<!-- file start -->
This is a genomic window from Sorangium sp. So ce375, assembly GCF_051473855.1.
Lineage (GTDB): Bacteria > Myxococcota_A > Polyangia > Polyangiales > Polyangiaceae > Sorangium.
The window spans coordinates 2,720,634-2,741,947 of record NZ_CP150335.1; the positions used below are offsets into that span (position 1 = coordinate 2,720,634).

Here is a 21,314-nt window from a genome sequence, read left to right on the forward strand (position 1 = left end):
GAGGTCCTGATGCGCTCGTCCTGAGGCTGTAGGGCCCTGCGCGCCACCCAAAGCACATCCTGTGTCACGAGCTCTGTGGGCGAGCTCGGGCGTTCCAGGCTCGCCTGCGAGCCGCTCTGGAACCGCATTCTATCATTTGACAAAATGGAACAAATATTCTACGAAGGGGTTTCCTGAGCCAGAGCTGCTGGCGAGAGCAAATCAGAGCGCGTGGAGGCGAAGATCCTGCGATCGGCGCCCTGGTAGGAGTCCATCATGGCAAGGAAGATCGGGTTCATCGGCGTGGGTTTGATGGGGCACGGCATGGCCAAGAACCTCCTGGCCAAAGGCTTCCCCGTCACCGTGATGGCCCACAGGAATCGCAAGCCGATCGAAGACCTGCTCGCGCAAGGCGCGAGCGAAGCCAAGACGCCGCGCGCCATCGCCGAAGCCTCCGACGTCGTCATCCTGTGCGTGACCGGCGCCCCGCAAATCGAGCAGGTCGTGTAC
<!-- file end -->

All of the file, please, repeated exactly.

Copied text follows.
This is a genomic window from Sorangium sp. So ce375, assembly GCF_051473855.1.
Lineage (GTDB): Bacteria > Myxococcota_A > Polyangia > Polyangiales > Polyangiaceae > Sorangium.
The window spans coordinates 2,720,634-2,741,947 of record NZ_CP150335.1; the positions used below are offsets into that span (position 1 = coordinate 2,720,634).

Here is a 21,314-nt window from a genome sequence, read left to right on the forward strand (position 1 = left end):
GAGGTCCTGATGCGCTCGTCCTGAGGCTGTAGGGCCCTGCGCGCCACCCAAAGCACATCCTGTGTCACGAGCTCTGTGGGCGAGCTCGGGCGTTCCAGGCTCGCCTGCGAGCCGCTCTGGAACCGCATTCTATCATTTGACAAAATGGAACAAATATTCTACGAAGGGGTTTCCTGAGCCAGAGCTGCTGGCGAGAGCAAATCAGAGCGCGTGGAGGCGAAGATCCTGCGATCGGCGCCCTGGTAGGAGTCCATCATGGCAAGGAAGATCGGGTTCATCGGCGTGGGTTTGATGGGGCACGGCATGGCCAAGAACCTCCTGGCCAAAGGCTTCCCCGTCACCGTGATGGCCCACAGGAATCGCAAGCCGATCGAAGACCTGCTCGCGCAAGGCGCGAGCGAAGCCAAGACGCCGCGCGCCATCGCCGAAGCCTCCGACGTCGTCATCCTGTGCGTGACCGGCGCCCCGCAAATCGAGCAGGTCGTGTAC